Teaching Indian Cooking

Indian cuisine reflects an 8,000-year history of various groups and cultures interacting with the subcontinent, leading to diversity of flavours and regional cuisines found in modern-day India. Later, trade with British and Portuguese influence added to the already diverse Indian cuisine. Indian cuisine consists of a wide variety of regional and traditional cuisines native to the Indian subcontinent. Given the range of diversity in soil type, climate, culture, ethnic groups, and occupations, these cuisines vary substantially from each other and use locally available spices, herbs, vegetables, and fruits. Indian food is also heavily influenced by religion, in particular Hindu, and cultural choices and traditions. Also, Middle Eastern and Central Asian influences have occurred on North Indian cuisine from the years of Mughal rule. Indian cuisine is still evolving, as a result of the nation's cultural interactions with other societies.

Historical incidents such as foreign invasions, trade relations, and colonialism have played a role in introducing certain foods to the country. For instance, potato, a staple of the diet in some regions of India, was brought to India by the Portuguese, who also introduced chillies and breadfruit. Indian cuisine has shaped the history of international relations; the spice trade between India and Europe was the primary catalyst for Europe's Age of Discovery. Spices were bought from India and traded around Europe and Asia. Indian cuisine has influenced other cuisines across the world, especially those from Europe, the Middle East, North Africa, sub-Saharan Africa, Southeast Asia, the British Isles, Fiji, and the Caribbean.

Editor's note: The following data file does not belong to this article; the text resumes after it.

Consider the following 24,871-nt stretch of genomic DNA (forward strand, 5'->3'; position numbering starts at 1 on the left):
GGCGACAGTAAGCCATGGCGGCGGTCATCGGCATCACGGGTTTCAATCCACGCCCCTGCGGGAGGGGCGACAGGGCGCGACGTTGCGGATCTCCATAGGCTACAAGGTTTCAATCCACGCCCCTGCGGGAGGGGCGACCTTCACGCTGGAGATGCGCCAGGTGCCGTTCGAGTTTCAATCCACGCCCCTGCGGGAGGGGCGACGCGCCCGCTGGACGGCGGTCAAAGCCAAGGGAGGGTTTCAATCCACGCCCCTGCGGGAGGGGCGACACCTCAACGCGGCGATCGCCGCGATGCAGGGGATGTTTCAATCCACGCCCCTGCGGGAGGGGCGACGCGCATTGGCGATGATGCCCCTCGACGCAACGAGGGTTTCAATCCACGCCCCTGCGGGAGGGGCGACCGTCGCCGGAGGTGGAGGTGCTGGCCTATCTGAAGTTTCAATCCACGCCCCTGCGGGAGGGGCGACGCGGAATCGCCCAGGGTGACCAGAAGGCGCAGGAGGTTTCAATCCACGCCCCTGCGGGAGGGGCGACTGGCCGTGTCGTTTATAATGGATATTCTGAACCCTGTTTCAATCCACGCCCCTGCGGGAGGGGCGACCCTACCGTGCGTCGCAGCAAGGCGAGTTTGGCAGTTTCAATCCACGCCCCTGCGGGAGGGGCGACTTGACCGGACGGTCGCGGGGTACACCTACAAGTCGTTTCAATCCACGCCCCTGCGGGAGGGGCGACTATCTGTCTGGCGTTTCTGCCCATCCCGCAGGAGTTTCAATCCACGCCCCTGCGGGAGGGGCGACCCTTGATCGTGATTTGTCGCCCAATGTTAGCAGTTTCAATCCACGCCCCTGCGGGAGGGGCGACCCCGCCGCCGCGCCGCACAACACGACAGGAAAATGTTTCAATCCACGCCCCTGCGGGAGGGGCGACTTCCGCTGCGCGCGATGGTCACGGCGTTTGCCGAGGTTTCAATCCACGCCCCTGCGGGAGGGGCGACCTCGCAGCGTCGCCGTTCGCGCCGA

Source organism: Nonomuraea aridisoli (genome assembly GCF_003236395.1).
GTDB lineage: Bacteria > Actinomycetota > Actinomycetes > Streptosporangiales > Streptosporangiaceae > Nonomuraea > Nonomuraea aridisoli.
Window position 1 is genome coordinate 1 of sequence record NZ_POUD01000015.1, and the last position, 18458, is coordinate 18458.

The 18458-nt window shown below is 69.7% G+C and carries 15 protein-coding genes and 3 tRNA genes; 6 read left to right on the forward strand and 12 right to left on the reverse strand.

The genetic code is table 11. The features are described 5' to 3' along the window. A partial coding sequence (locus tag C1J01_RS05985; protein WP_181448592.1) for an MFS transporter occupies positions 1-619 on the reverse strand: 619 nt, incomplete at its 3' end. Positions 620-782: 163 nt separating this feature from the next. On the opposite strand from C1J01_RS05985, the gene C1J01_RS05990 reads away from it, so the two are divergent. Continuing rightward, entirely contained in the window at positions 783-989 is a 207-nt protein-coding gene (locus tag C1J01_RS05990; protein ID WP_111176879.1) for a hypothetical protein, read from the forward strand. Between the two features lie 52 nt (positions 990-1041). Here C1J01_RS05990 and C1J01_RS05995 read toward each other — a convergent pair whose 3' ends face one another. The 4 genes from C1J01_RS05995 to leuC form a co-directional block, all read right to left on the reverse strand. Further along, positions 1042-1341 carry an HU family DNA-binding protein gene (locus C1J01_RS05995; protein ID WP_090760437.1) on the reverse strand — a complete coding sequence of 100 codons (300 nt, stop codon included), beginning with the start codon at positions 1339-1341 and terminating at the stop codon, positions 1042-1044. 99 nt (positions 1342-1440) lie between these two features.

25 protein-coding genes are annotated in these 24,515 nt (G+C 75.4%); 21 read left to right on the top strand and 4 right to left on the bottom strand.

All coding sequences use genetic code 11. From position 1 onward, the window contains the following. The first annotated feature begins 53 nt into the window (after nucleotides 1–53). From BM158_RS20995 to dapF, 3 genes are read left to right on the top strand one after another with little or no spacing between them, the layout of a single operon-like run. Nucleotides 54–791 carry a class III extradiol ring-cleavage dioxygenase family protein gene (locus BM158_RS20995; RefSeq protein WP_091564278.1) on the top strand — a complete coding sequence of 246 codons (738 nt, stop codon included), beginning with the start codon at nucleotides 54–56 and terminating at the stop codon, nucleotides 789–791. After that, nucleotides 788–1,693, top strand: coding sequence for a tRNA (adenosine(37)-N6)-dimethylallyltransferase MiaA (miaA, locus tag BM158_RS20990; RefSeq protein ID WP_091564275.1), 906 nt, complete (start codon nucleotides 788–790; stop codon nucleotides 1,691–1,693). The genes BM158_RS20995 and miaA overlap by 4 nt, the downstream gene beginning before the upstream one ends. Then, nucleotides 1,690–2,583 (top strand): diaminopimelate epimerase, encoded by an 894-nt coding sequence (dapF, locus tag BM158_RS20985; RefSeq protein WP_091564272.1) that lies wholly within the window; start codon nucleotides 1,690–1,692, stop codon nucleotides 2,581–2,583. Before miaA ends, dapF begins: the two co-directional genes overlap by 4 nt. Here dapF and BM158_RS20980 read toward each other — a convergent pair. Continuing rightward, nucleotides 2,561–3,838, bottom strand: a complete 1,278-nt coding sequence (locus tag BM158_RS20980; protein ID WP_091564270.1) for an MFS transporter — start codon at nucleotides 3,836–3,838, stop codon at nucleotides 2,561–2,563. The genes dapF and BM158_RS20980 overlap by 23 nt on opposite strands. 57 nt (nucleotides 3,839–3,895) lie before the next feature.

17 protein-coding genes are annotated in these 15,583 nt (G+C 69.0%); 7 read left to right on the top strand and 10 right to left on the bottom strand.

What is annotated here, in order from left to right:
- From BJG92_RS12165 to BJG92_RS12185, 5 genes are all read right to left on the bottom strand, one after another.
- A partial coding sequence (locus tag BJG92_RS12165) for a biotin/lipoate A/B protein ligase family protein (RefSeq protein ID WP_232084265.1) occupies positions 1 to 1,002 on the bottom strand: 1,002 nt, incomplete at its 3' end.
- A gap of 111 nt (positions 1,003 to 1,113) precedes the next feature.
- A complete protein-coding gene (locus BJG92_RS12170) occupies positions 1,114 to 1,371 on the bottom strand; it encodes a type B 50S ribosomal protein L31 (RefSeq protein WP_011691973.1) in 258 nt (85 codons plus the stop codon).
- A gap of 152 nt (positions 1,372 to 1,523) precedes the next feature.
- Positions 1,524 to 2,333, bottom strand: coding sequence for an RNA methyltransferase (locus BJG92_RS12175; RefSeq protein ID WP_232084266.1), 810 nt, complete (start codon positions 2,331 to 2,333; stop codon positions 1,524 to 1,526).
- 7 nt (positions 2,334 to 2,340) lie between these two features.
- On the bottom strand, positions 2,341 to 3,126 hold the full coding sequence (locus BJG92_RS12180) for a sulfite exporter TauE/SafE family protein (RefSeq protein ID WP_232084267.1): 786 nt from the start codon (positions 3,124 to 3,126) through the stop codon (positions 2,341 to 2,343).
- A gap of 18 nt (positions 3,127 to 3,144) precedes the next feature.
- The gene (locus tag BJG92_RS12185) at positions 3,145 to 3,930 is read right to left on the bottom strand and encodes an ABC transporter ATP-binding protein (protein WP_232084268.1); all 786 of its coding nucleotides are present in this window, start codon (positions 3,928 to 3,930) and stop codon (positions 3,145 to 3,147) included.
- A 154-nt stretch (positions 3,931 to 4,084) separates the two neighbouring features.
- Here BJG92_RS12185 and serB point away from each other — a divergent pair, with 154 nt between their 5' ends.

Ingredients

Staple foods of Indian cuisine include pearl millet (bājra), rice, whole-wheat flour (aṭṭa), and a variety of lentils, such as masoor (most often red lentils), toor (pigeon peas), urad (black gram), and moong (mung beans). Lentils may be used whole, dehusked—for example, dhuli moong or dhuli urad—or split. Split lentils, or dal, are used extensively. Some pulses, such as channa or cholae (chickpeas), rajma (kidney beans), and lobiya (black-eyed peas) are very common, especially in the northern regions. Channa and moong are also processed into flour (besan).